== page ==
Solar Impulse flying longest leg of round-the-world-journey

solar impulse 2 As of posting time for this story, pilot André Borschberg had been flying for over 24 hours on Leg 7 (of 12) of the Solar Impulse 2 trip around the planet.  He’s completed about a quarter of his journey from Nanjing to Hawaii, the longest segment of this record-shattering expedition. And it’s all made possible by the energy of the sun.His flight set off on Saturday, May 30th at 18:39 URC in the first oceanic segment of the solar flight. He is flying at 5900 feet, over the middle of the Sea of Japan, north of Osaka.

Green Prophet was there in Abu Dhabi when Borschberg and his co-pilot Bertrand Piccard held their pre-flight press conference as part of Abu Dhabi Sustainability Week in January. On March 9, the experimental flying lab better known as Solar Impulse 2 took off from Abu Dhabi set to circumnavigate the world flying both day and night without using a single drop of fossil fuel. The flight should take about four months.

But where is their audience?

The Solar Impulse 2 website is remarkably interactive. There is data on every aspect of the flight, constantly updated.  See pilot information (below) detailing time since take-off, his current activity (resting, yoga, indulging in some self-hypnosis), and even a metric on how much food he’s burning through.

solar impulse 2 Click on tabs to bring up screens that imitate the cockpit controls (and track speed, altitude, heading and angle of bank); energy (see the energy chain from sun-to-solar generators through the batteries to and to the motors. Track sun or batteries energy generation versus aircraft energy consumption with time series data); and flight data for this specific leg and the overall journey.

Other features include live YouTube feeds from the Mission Control Center in Monaco and more astoundingly, from the cockpit, which offer us a real-time copilot vantage point, virtually riding along on this epic flight.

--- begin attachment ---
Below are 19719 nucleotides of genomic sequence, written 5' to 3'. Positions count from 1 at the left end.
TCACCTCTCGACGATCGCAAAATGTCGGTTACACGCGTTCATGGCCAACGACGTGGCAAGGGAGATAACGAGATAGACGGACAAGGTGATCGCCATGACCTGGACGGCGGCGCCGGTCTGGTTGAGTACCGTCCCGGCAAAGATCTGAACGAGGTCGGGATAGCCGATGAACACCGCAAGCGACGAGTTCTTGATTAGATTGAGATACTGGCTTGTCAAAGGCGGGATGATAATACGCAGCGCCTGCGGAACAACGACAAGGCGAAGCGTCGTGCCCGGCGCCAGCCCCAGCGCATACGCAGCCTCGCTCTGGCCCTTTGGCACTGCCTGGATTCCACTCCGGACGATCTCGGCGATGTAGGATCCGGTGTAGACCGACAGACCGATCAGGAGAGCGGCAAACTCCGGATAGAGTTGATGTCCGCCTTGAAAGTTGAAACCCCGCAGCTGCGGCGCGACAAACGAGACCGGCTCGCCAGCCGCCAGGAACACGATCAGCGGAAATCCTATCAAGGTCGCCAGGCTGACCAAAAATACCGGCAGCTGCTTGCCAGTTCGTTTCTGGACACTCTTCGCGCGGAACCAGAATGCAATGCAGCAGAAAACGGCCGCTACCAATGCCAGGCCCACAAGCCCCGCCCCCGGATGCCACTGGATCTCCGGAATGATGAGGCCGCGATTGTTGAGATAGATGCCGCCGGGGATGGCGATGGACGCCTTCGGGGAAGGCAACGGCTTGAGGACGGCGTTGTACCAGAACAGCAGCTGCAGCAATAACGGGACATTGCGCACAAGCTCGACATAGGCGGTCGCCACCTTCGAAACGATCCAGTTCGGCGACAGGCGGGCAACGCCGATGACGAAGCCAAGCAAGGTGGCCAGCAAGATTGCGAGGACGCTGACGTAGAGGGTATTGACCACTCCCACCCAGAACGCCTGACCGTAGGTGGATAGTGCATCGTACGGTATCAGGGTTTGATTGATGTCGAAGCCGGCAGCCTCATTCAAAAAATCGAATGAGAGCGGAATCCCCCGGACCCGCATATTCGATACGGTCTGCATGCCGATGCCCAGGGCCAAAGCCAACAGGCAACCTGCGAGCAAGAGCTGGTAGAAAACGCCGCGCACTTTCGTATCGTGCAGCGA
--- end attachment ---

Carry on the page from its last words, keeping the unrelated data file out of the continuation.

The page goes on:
The latest feeds indicate that Borschberg is experiencing difficulty resting well due to some turbulence. Mission Control crew are continuously at his side, providing him with both human and technical support. Borschberg reported that on a scale from 1 to 5, with 1 being ‘not tired’ and 5 ‘very tired’, he would rate his current state a “2”, adding, “To succeed in this long duration flight we have to partner airplane and pilot. Energy for the airplane and good rest for me.’

Solar Impulse climbs up to more than 8,000 meters during the day while charging its batteries, and then glides through the night, relying on electrical energy gathered during the previous day, until the sun comes back in the morning.

The batteries, where solar energy is stored during the day, have been powering the plane. They are at 95% of their maximum state of charge and their level should reduce to 85% in the next hour. Mission Control stated, “The moment of truth of the first night is getting closer: will André be able to reach the sun early enough before batteries are empty? Will #Si2 be able to climb up again and recommence the cycle by starting collecting solar energy again?”

That question turned me into a white-knuckle reader. I quickly checked back to the cockpit video, and see the sun is rising over the Pacific. Disaster averted!  But I notice that fewer than 5,000 other people are glued to the live drama. Where is the audience?

Aside from rigorously testing the new technologies that are making the flight possible, this solar circumnavigation is also a symbol of the cleaner future the team is working towards, a demonstration of how pioneering spirit, innovation and clean technologies can change the world.

Everyone is encouraged to take part, by interacting with their website, and by signing up to their #paperplane campaign to keep the #futureisclean message flying around the world. Additionally, we are invited to send messages to show world leaders how we care about clean tech solutions, messages which will be taken to the United Nations Climate Conference (COP21) in Paris in December.

Find more information and track progress on the Solar Impulse 2 website – link here. Let’s all be the audience for the remaining five legs of this journey.

 

 

 

 

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